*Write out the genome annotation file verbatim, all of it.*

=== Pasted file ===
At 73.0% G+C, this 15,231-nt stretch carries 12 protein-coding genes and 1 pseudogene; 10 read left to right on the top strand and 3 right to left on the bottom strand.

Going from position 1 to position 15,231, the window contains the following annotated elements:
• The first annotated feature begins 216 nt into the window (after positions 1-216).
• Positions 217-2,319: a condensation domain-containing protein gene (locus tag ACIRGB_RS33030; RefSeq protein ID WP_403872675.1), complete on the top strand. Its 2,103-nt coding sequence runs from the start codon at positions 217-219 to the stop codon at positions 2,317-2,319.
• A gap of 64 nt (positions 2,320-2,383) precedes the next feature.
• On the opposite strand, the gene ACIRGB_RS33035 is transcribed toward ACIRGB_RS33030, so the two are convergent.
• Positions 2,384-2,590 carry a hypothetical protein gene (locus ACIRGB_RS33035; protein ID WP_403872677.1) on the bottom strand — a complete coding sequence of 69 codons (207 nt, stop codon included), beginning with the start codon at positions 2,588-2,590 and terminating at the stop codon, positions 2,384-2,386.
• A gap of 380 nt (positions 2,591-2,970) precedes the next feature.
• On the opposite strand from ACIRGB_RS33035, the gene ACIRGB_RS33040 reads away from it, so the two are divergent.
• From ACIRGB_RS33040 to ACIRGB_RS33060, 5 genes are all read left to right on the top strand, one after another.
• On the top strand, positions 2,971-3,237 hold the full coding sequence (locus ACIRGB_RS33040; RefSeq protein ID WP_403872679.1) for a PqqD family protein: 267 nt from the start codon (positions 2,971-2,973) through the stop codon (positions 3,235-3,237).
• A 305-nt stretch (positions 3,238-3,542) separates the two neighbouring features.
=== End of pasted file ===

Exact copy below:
At 73.0% G+C, this 15,231-nt stretch carries 12 protein-coding genes and 1 pseudogene; 10 read left to right on the top strand and 3 right to left on the bottom strand.

Going from position 1 to position 15,231, the window contains the following annotated elements:
• The first annotated feature begins 216 nt into the window (after positions 1-216).
• Positions 217-2,319: a condensation domain-containing protein gene (locus tag ACIRGB_RS33030; RefSeq protein ID WP_403872675.1), complete on the top strand. Its 2,103-nt coding sequence runs from the start codon at positions 217-219 to the stop codon at positions 2,317-2,319.
• A gap of 64 nt (positions 2,320-2,383) precedes the next feature.
• On the opposite strand, the gene ACIRGB_RS33035 is transcribed toward ACIRGB_RS33030, so the two are convergent.
• Positions 2,384-2,590 carry a hypothetical protein gene (locus ACIRGB_RS33035; protein ID WP_403872677.1) on the bottom strand — a complete coding sequence of 69 codons (207 nt, stop codon included), beginning with the start codon at positions 2,588-2,590 and terminating at the stop codon, positions 2,384-2,386.
• A gap of 380 nt (positions 2,591-2,970) precedes the next feature.
• On the opposite strand from ACIRGB_RS33035, the gene ACIRGB_RS33040 reads away from it, so the two are divergent.
• From ACIRGB_RS33040 to ACIRGB_RS33060, 5 genes are all read left to right on the top strand, one after another.
• On the top strand, positions 2,971-3,237 hold the full coding sequence (locus ACIRGB_RS33040; RefSeq protein ID WP_403872679.1) for a PqqD family protein: 267 nt from the start codon (positions 2,971-2,973) through the stop codon (positions 3,235-3,237).
• A 305-nt stretch (positions 3,238-3,542) separates the two neighbouring features.